The picture of a priest waving a bloodstained handkerchief as one of the victims, Jackie Duddy, is carried to safety is perhaps one of the most enduring images of Bloody Sunday.
Father Edward Daly was then a 39-year-old curate at St Eugene's Cathedral in Derry.
On Bloody Sunday he joined the march it as it passed the cathedral on its way to the city centre.
He was standing near 17-year-old John "Jackie" Duddy when he was shot.
"We tried to help him. I said a prayer with him and I anointed him and gave him the last rites," he said.
"We decided to make a dash for it.
"I went in front with this handkerchief in my hand and they carried Jackie behind me.
"All hell was let loose.
"We were very nervous and frightened and when we laid him down on the pavement he had died."
In an interview with the BBC on Bloody Sunday, Fr Daly condemned the army's actions as "completely outrageous".
"They were firing lead bullets in all directions.
"They call themselves an army, it was utterly disgraceful.
"There was nothing fired at them, I can say that with absolute certainty because I was there.
"The people were running in all directions. Most of them had their backs to them and they just opened fire."
Dr Daly first arrived in Derry as a priest in June 1962. In 1974 he was appointed Bishop of Derry, a post he held for nearly 20 years before he retired after suffering a stroke.
In his evidence to the Saville Inquiry, Bishop Daly said he felt a personal duty to do what he could to establish beyond doubt the innocence of those whose death or injuries he witnessed on Bloody Sunday.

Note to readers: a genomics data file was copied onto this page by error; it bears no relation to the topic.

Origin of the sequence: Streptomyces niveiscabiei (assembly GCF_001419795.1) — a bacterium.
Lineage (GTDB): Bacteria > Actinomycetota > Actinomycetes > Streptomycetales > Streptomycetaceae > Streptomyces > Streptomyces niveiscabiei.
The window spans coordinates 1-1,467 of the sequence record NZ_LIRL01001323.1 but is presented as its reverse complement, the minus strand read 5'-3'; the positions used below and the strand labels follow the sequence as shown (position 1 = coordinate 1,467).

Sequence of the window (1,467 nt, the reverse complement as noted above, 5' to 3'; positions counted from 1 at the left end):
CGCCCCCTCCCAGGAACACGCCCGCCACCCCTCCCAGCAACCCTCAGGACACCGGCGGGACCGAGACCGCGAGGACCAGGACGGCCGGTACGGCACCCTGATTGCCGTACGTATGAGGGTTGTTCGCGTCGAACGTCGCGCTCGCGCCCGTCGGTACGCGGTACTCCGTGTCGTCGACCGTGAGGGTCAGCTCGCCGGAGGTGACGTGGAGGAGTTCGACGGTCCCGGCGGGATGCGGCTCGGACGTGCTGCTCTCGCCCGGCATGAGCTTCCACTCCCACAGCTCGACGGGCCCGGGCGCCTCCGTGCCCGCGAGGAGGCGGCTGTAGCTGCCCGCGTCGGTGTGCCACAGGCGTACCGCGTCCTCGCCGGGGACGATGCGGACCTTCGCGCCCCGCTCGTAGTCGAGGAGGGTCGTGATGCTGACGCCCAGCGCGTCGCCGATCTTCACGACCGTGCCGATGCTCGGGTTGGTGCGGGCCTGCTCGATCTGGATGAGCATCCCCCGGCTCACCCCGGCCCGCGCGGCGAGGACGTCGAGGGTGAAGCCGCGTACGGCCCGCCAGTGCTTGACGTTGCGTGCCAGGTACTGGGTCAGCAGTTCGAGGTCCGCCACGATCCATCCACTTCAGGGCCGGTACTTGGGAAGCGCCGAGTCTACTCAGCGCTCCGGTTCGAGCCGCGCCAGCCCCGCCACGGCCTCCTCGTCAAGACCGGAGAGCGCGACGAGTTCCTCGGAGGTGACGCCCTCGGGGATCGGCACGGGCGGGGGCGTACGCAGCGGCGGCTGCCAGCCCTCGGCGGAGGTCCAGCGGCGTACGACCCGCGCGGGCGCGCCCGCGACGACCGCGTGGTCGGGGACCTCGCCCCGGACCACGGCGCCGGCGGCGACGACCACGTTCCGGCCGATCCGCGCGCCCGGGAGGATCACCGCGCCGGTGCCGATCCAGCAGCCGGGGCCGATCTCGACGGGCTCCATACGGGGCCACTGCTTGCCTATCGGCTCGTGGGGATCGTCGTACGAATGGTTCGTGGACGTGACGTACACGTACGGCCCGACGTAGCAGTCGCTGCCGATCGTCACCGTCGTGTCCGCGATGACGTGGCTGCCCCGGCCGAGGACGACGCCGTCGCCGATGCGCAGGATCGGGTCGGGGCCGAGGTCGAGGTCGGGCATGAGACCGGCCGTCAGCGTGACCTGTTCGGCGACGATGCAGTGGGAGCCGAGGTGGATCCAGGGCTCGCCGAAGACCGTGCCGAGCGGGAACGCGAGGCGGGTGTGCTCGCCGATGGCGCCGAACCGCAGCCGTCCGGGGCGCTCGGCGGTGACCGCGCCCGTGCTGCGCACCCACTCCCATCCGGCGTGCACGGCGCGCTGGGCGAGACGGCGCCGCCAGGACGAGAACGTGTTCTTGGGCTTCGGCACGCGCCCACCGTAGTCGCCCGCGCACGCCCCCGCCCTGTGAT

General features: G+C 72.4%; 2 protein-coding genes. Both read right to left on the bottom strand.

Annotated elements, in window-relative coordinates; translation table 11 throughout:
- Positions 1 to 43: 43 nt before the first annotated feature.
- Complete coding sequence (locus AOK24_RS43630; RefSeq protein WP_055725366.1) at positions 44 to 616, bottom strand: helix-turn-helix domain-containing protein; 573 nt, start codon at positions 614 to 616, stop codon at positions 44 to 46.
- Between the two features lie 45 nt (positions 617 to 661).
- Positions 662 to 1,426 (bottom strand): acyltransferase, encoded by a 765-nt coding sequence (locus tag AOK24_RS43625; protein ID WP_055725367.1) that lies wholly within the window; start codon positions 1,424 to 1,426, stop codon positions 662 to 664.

He became emotional as he described how he fled from the soldiers across the car park of Rossville Flats.
Jackie Duddy was beside him.
"A shot rang out. It was very clear over the general noise.
"Simultaneously he gasped and fell on his face behind me, just a few feet away from me.
"There was no threat posed to the army at the time they opened fire, none. I don't think there was any justification for it."
He spoke of scenes of chaos as "a mass of frightened and panic-stricken people" jammed the two entries of the high-rise flats to escape the troops."
Speaking to the BBC in 2000, Bishop Daly said he was "full of hope" for the Saville Inquiry.
"The inquiry means a great deal to the families of those who died and those who were wounded.
"It also means a great deal to those of us who were unfortunate enough to witness those events.
"The events of that day have haunted me for all these years," he said.
"I hope that the truth of what happened and the precise reason or reasons for what happened on that terrible afternoon are established beyond doubt."